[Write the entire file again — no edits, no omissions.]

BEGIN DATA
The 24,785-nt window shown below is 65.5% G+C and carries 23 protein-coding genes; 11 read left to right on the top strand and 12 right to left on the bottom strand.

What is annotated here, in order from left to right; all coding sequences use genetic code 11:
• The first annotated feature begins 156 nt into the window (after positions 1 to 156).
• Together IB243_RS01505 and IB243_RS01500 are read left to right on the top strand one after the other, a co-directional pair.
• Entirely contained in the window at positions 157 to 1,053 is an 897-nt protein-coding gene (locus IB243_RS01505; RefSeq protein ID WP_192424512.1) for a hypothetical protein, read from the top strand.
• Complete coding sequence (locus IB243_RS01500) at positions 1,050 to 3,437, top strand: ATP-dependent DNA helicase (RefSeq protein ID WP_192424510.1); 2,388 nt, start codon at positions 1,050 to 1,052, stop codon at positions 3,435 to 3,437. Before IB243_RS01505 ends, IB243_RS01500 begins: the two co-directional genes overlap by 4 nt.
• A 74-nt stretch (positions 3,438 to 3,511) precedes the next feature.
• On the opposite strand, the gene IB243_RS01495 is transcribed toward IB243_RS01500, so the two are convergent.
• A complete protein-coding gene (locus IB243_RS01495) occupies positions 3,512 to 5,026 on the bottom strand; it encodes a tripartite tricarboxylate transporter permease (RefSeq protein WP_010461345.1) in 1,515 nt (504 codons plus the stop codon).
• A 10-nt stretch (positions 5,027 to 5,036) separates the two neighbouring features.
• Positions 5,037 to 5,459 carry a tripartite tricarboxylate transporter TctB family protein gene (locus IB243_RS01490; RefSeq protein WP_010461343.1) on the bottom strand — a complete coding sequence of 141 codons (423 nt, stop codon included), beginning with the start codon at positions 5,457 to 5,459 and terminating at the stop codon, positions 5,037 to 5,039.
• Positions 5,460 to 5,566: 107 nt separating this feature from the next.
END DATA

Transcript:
The 24,785-nt window shown below is 65.5% G+C and carries 23 protein-coding genes; 11 read left to right on the top strand and 12 right to left on the bottom strand.

What is annotated here, in order from left to right; all coding sequences use genetic code 11:
• The first annotated feature begins 156 nt into the window (after positions 1 to 156).
• Together IB243_RS01505 and IB243_RS01500 are read left to right on the top strand one after the other, a co-directional pair.
• Entirely contained in the window at positions 157 to 1,053 is an 897-nt protein-coding gene (locus IB243_RS01505; RefSeq protein ID WP_192424512.1) for a hypothetical protein, read from the top strand.
• Complete coding sequence (locus IB243_RS01500) at positions 1,050 to 3,437, top strand: ATP-dependent DNA helicase (RefSeq protein ID WP_192424510.1); 2,388 nt, start codon at positions 1,050 to 1,052, stop codon at positions 3,435 to 3,437. Before IB243_RS01505 ends, IB243_RS01500 begins: the two co-directional genes overlap by 4 nt.
• A 74-nt stretch (positions 3,438 to 3,511) precedes the next feature.
• On the opposite strand, the gene IB243_RS01495 is transcribed toward IB243_RS01500, so the two are convergent.
• A complete protein-coding gene (locus IB243_RS01495) occupies positions 3,512 to 5,026 on the bottom strand; it encodes a tripartite tricarboxylate transporter permease (RefSeq protein WP_010461345.1) in 1,515 nt (504 codons plus the stop codon).
• A 10-nt stretch (positions 5,027 to 5,036) separates the two neighbouring features.
• Positions 5,037 to 5,459 carry a tripartite tricarboxylate transporter TctB family protein gene (locus IB243_RS01490; RefSeq protein WP_010461343.1) on the bottom strand — a complete coding sequence of 141 codons (423 nt, stop codon included), beginning with the start codon at positions 5,457 to 5,459 and terminating at the stop codon, positions 5,037 to 5,039.
• Positions 5,460 to 5,566: 107 nt separating this feature from the next.